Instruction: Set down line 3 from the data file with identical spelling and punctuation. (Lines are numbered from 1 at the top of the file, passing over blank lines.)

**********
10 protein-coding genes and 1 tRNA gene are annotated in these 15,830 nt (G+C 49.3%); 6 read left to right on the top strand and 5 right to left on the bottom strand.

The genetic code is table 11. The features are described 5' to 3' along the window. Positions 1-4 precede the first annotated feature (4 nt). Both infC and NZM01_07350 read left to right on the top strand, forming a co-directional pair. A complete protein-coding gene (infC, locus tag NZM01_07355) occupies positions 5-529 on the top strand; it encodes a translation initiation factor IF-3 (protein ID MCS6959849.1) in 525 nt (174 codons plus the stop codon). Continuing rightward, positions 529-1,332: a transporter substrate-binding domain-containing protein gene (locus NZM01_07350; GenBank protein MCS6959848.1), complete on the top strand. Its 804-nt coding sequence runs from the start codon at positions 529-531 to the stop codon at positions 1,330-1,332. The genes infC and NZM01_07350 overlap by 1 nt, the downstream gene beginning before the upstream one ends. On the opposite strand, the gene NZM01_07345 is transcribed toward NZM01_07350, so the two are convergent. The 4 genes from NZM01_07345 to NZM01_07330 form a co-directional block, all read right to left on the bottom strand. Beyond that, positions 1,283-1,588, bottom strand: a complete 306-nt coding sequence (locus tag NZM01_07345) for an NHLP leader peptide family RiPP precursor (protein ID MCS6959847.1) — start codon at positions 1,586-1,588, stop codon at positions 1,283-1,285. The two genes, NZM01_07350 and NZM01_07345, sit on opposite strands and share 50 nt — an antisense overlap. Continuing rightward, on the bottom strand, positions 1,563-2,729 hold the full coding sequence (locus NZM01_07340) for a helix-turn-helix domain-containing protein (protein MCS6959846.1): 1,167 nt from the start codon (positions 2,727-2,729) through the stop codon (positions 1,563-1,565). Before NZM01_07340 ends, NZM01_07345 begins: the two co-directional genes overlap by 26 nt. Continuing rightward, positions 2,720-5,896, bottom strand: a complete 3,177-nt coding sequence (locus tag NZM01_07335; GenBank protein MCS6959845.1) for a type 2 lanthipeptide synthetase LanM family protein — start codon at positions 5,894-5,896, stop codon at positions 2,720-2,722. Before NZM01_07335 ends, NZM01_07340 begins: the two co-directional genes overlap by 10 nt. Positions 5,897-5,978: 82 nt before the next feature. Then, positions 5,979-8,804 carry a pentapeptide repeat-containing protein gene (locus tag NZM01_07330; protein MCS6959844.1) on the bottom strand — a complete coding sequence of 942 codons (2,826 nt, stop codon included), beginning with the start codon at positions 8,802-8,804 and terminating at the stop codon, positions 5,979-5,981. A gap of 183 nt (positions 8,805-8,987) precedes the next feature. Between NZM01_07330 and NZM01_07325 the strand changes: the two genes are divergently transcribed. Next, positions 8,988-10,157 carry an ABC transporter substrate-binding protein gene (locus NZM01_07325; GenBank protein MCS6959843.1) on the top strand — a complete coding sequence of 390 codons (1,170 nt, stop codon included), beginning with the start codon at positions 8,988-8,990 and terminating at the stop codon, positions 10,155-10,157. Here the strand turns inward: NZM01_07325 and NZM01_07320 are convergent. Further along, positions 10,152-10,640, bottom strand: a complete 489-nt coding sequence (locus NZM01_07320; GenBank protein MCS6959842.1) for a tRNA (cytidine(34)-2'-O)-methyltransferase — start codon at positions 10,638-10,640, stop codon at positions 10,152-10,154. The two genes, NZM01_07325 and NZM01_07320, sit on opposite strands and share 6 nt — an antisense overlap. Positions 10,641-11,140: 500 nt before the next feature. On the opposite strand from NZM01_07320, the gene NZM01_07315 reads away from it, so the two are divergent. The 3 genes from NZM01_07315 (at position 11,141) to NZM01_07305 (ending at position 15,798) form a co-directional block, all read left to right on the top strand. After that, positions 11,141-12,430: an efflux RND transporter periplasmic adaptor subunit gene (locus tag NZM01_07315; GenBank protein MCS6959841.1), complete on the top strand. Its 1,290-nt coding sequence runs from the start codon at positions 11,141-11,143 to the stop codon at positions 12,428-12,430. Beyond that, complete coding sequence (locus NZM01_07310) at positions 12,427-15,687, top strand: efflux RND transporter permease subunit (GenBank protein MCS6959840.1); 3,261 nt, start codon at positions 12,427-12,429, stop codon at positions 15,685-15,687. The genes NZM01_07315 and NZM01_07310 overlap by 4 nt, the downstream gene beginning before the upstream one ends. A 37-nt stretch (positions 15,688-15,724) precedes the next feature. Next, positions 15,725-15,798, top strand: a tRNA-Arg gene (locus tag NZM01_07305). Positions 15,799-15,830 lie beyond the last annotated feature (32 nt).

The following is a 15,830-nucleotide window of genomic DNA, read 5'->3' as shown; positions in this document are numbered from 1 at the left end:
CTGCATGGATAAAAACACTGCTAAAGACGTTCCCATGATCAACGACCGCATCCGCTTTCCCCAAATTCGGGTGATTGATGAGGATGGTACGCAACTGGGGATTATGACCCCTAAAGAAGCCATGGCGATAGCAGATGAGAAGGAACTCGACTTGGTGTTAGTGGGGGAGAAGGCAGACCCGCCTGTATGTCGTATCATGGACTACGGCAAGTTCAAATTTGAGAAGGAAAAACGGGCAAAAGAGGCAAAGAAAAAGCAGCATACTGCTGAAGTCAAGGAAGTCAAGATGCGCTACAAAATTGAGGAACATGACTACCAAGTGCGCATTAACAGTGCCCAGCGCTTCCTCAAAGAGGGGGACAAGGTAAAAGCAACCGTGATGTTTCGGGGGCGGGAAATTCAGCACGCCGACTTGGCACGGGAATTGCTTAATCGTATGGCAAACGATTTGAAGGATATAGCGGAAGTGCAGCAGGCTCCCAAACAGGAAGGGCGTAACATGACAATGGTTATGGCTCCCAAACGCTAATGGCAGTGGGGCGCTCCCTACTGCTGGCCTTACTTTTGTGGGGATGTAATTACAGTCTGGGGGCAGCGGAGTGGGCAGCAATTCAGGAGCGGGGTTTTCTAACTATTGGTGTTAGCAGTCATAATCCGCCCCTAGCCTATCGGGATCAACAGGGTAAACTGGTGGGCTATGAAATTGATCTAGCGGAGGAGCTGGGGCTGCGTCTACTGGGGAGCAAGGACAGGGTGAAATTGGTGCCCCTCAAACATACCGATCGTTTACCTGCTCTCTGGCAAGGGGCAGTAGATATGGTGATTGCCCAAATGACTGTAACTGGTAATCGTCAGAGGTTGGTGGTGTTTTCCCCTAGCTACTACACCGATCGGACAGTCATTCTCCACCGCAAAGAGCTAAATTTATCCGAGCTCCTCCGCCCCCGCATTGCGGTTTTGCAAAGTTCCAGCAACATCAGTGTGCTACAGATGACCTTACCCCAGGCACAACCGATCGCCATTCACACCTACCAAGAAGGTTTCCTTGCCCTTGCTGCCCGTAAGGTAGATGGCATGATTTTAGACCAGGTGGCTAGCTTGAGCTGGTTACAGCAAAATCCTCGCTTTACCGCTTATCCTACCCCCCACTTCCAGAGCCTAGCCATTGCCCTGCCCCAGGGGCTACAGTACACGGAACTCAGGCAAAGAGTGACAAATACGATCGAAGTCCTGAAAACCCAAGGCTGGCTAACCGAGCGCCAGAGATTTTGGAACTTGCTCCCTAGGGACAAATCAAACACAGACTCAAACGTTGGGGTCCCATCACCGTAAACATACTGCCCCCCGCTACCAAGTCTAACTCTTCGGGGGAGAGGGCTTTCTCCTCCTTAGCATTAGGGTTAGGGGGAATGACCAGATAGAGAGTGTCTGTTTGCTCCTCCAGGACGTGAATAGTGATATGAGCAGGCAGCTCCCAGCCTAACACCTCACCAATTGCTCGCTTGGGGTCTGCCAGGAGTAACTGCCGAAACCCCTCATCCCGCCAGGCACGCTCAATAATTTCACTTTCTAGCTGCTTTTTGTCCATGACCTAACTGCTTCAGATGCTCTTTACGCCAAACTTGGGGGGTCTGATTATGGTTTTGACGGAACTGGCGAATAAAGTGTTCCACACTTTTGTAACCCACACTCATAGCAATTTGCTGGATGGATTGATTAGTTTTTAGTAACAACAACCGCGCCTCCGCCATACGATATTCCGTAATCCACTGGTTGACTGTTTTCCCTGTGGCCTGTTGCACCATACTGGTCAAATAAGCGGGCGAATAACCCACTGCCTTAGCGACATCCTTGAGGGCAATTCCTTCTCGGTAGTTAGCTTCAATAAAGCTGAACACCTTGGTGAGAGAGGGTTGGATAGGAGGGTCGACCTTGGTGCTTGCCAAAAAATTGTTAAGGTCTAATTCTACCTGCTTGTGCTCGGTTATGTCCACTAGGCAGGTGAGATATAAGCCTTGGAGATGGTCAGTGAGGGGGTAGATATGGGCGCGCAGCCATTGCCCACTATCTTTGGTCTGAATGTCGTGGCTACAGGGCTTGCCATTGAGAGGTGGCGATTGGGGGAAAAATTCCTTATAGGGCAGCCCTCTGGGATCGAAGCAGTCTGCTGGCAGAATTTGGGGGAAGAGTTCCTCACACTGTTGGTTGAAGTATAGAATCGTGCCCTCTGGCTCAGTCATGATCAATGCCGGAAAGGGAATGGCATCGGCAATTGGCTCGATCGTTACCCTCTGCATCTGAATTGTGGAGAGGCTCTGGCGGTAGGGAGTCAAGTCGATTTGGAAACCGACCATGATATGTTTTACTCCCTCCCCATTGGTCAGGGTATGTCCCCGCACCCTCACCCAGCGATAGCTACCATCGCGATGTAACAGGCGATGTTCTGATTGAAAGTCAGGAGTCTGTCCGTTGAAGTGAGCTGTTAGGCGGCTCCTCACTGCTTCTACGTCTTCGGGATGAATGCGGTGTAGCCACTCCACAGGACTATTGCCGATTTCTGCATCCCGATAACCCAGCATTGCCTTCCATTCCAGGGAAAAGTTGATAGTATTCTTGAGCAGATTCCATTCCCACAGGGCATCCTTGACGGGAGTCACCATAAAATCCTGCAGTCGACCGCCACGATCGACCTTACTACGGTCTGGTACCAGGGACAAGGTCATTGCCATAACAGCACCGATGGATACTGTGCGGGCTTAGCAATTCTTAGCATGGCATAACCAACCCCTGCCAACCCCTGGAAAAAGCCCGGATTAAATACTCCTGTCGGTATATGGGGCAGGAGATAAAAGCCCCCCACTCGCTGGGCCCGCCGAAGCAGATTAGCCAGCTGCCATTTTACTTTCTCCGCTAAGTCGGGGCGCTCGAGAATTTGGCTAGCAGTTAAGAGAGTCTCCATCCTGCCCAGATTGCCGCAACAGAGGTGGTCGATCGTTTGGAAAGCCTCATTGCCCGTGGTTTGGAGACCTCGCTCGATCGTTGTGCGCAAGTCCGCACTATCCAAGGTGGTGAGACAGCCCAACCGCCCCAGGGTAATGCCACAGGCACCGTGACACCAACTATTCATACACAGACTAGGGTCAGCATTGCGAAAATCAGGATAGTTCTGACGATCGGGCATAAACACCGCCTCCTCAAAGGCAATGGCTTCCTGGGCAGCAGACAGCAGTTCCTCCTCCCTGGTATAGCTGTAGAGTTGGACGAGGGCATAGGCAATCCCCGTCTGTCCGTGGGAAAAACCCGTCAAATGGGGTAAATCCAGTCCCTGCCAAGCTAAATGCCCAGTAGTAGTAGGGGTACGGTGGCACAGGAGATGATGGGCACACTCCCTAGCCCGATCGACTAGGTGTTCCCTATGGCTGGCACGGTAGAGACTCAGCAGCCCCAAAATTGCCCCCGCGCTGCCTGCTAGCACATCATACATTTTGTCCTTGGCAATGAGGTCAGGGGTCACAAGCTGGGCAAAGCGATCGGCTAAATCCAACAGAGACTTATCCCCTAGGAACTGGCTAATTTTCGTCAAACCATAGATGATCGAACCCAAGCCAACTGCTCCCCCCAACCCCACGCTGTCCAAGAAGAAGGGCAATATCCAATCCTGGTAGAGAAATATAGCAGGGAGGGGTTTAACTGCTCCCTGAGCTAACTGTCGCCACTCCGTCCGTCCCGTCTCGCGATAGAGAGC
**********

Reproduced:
The following is a 15,830-nucleotide window of genomic DNA, read 5'->3' as shown; positions in this document are numbered from 1 at the left end: